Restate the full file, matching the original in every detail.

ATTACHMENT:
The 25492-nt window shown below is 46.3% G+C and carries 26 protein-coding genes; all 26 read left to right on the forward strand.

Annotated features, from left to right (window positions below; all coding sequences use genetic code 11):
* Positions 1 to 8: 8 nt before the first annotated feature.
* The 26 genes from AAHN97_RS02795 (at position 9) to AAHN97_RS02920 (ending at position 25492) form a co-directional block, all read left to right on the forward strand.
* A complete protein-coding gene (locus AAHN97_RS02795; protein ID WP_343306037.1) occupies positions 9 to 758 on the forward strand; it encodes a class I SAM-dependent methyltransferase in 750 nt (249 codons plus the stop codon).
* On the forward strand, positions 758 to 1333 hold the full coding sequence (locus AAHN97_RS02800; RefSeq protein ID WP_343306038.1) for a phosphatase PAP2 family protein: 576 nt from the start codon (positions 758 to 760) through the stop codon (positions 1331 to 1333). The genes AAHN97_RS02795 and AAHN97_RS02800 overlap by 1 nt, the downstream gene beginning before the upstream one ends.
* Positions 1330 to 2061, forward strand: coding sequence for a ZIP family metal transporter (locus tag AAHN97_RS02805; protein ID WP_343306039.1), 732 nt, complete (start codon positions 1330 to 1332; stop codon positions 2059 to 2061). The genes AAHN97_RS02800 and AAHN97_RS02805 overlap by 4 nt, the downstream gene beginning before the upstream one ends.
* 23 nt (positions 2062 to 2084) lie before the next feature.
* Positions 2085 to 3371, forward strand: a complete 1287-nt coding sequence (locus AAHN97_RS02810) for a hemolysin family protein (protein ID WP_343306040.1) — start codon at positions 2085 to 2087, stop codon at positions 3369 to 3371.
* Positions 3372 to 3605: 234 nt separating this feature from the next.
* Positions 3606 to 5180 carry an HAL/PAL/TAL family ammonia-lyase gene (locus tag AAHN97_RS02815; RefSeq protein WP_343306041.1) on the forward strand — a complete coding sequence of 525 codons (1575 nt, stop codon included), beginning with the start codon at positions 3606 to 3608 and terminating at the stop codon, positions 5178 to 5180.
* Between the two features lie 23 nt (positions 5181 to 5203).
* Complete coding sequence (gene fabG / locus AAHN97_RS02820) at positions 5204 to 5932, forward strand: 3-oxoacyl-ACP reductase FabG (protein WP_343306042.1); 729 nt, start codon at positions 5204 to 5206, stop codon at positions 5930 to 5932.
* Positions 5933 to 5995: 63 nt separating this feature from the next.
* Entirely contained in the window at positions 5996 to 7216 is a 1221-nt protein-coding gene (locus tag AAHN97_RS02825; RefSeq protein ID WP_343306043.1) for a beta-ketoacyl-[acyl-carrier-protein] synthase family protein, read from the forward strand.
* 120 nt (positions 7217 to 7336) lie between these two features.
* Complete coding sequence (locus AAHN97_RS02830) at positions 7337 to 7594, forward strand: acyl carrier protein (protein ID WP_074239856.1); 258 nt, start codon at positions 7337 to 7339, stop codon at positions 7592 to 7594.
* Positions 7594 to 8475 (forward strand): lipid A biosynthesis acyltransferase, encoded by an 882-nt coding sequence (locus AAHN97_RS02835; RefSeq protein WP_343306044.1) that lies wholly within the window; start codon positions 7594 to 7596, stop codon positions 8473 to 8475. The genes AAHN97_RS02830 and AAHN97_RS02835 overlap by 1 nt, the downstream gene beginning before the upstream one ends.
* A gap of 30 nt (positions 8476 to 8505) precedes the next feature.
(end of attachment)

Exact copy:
The 25492-nt window shown below is 46.3% G+C and carries 26 protein-coding genes; all 26 read left to right on the forward strand.

Annotated features, from left to right (window positions below; all coding sequences use genetic code 11):
* Positions 1 to 8: 8 nt before the first annotated feature.
* The 26 genes from AAHN97_RS02795 (at position 9) to AAHN97_RS02920 (ending at position 25492) form a co-directional block, all read left to right on the forward strand.
* A complete protein-coding gene (locus AAHN97_RS02795; protein ID WP_343306037.1) occupies positions 9 to 758 on the forward strand; it encodes a class I SAM-dependent methyltransferase in 750 nt (249 codons plus the stop codon).
* On the forward strand, positions 758 to 1333 hold the full coding sequence (locus AAHN97_RS02800; RefSeq protein ID WP_343306038.1) for a phosphatase PAP2 family protein: 576 nt from the start codon (positions 758 to 760) through the stop codon (positions 1331 to 1333). The genes AAHN97_RS02795 and AAHN97_RS02800 overlap by 1 nt, the downstream gene beginning before the upstream one ends.
* Positions 1330 to 2061, forward strand: coding sequence for a ZIP family metal transporter (locus tag AAHN97_RS02805; protein ID WP_343306039.1), 732 nt, complete (start codon positions 1330 to 1332; stop codon positions 2059 to 2061). The genes AAHN97_RS02800 and AAHN97_RS02805 overlap by 4 nt, the downstream gene beginning before the upstream one ends.
* 23 nt (positions 2062 to 2084) lie before the next feature.
* Positions 2085 to 3371, forward strand: a complete 1287-nt coding sequence (locus AAHN97_RS02810) for a hemolysin family protein (protein ID WP_343306040.1) — start codon at positions 2085 to 2087, stop codon at positions 3369 to 3371.
* Positions 3372 to 3605: 234 nt separating this feature from the next.
* Positions 3606 to 5180 carry an HAL/PAL/TAL family ammonia-lyase gene (locus tag AAHN97_RS02815; RefSeq protein WP_343306041.1) on the forward strand — a complete coding sequence of 525 codons (1575 nt, stop codon included), beginning with the start codon at positions 3606 to 3608 and terminating at the stop codon, positions 5178 to 5180.
* Between the two features lie 23 nt (positions 5181 to 5203).
* Complete coding sequence (gene fabG / locus AAHN97_RS02820) at positions 5204 to 5932, forward strand: 3-oxoacyl-ACP reductase FabG (protein WP_343306042.1); 729 nt, start codon at positions 5204 to 5206, stop codon at positions 5930 to 5932.
* Positions 5933 to 5995: 63 nt separating this feature from the next.
* Entirely contained in the window at positions 5996 to 7216 is a 1221-nt protein-coding gene (locus tag AAHN97_RS02825; RefSeq protein ID WP_343306043.1) for a beta-ketoacyl-[acyl-carrier-protein] synthase family protein, read from the forward strand.
* 120 nt (positions 7217 to 7336) lie between these two features.
* Complete coding sequence (locus AAHN97_RS02830) at positions 7337 to 7594, forward strand: acyl carrier protein (protein ID WP_074239856.1); 258 nt, start codon at positions 7337 to 7339, stop codon at positions 7592 to 7594.
* Positions 7594 to 8475 (forward strand): lipid A biosynthesis acyltransferase, encoded by an 882-nt coding sequence (locus AAHN97_RS02835; RefSeq protein WP_343306044.1) that lies wholly within the window; start codon positions 7594 to 7596, stop codon positions 8473 to 8475. The genes AAHN97_RS02830 and AAHN97_RS02835 overlap by 1 nt, the downstream gene beginning before the upstream one ends.
* A gap of 30 nt (positions 8476 to 8505) precedes the next feature.